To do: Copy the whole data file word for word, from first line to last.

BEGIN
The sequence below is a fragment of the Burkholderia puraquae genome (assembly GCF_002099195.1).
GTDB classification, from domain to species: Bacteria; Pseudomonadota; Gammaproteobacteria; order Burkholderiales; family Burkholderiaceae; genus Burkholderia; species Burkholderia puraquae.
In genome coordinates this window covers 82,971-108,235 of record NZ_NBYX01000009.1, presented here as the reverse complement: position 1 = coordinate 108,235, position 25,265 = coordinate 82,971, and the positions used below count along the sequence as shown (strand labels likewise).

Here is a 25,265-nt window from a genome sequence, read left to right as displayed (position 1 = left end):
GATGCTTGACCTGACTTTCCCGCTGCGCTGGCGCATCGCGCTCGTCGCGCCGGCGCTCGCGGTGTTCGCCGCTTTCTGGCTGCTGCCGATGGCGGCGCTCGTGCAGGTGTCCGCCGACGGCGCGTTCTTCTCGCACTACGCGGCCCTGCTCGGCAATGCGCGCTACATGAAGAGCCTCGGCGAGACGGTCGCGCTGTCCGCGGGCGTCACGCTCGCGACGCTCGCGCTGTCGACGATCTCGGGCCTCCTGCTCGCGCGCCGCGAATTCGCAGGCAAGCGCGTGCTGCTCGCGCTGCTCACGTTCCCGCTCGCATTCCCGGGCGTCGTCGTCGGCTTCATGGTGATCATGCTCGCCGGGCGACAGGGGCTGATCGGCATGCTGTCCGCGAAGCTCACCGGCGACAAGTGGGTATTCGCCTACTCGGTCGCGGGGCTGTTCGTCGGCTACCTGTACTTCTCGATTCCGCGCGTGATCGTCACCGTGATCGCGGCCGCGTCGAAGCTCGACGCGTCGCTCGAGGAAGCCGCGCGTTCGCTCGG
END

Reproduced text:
The sequence below is a fragment of the Burkholderia puraquae genome (assembly GCF_002099195.1).
GTDB classification, from domain to species: Bacteria; Pseudomonadota; Gammaproteobacteria; order Burkholderiales; family Burkholderiaceae; genus Burkholderia; species Burkholderia puraquae.
In genome coordinates this window covers 82,971-108,235 of record NZ_NBYX01000009.1, presented here as the reverse complement: position 1 = coordinate 108,235, position 25,265 = coordinate 82,971, and the positions used below count along the sequence as shown (strand labels likewise).

Here is a 25,265-nt window from a genome sequence, read left to right as displayed (position 1 = left end):
GATGCTTGACCTGACTTTCCCGCTGCGCTGGCGCATCGCGCTCGTCGCGCCGGCGCTCGCGGTGTTCGCCGCTTTCTGGCTGCTGCCGATGGCGGCGCTCGTGCAGGTGTCCGCCGACGGCGCGTTCTTCTCGCACTACGCGGCCCTGCTCGGCAATGCGCGCTACATGAAGAGCCTCGGCGAGACGGTCGCGCTGTCCGCGGGCGTCACGCTCGCGACGCTCGCGCTGTCGACGATCTCGGGCCTCCTGCTCGCGCGCCGCGAATTCGCAGGCAAGCGCGTGCTGCTCGCGCTGCTCACGTTCCCGCTCGCATTCCCGGGCGTCGTCGTCGGCTTCATGGTGATCATGCTCGCCGGGCGACAGGGGCTGATCGGCATGCTGTCCGCGAAGCTCACCGGCGACAAGTGGGTATTCGCCTACTCGGTCGCGGGGCTGTTCGTCGGCTACCTGTACTTCTCGATTCCGCGCGTGATCGTCACCGTGATCGCGGCCGCGTCGAAGCTCGACGCGTCGCTCGAGGAAGCCGCGCGTTCGCTCGG